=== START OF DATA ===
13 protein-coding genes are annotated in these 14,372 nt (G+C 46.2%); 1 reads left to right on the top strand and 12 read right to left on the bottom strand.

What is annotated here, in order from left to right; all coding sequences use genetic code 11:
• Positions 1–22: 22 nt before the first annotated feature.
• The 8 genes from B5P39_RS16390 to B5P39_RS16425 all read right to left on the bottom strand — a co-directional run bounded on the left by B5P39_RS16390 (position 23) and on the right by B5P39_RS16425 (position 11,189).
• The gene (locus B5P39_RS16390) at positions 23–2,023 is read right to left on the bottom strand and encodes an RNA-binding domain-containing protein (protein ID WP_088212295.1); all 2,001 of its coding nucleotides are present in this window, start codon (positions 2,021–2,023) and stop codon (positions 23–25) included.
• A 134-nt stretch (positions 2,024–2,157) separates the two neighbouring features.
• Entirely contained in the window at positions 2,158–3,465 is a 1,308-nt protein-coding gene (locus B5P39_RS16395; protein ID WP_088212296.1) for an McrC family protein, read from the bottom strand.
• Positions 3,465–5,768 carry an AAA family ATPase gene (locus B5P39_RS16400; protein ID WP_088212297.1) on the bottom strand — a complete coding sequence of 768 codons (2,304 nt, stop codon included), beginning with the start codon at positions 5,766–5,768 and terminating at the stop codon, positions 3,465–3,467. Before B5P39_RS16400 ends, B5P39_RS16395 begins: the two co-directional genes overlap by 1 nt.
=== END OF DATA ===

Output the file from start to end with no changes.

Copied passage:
13 protein-coding genes are annotated in these 14,372 nt (G+C 46.2%); 1 reads left to right on the top strand and 12 read right to left on the bottom strand.

What is annotated here, in order from left to right; all coding sequences use genetic code 11:
• Positions 1–22: 22 nt before the first annotated feature.
• The 8 genes from B5P39_RS16390 to B5P39_RS16425 all read right to left on the bottom strand — a co-directional run bounded on the left by B5P39_RS16390 (position 23) and on the right by B5P39_RS16425 (position 11,189).
• The gene (locus B5P39_RS16390) at positions 23–2,023 is read right to left on the bottom strand and encodes an RNA-binding domain-containing protein (protein ID WP_088212295.1); all 2,001 of its coding nucleotides are present in this window, start codon (positions 2,021–2,023) and stop codon (positions 23–25) included.
• A 134-nt stretch (positions 2,024–2,157) separates the two neighbouring features.
• Entirely contained in the window at positions 2,158–3,465 is a 1,308-nt protein-coding gene (locus B5P39_RS16395; protein ID WP_088212296.1) for an McrC family protein, read from the bottom strand.
• Positions 3,465–5,768 carry an AAA family ATPase gene (locus B5P39_RS16400; protein ID WP_088212297.1) on the bottom strand — a complete coding sequence of 768 codons (2,304 nt, stop codon included), beginning with the start codon at positions 5,766–5,768 and terminating at the stop codon, positions 3,465–3,467. Before B5P39_RS16400 ends, B5P39_RS16395 begins: the two co-directional genes overlap by 1 nt.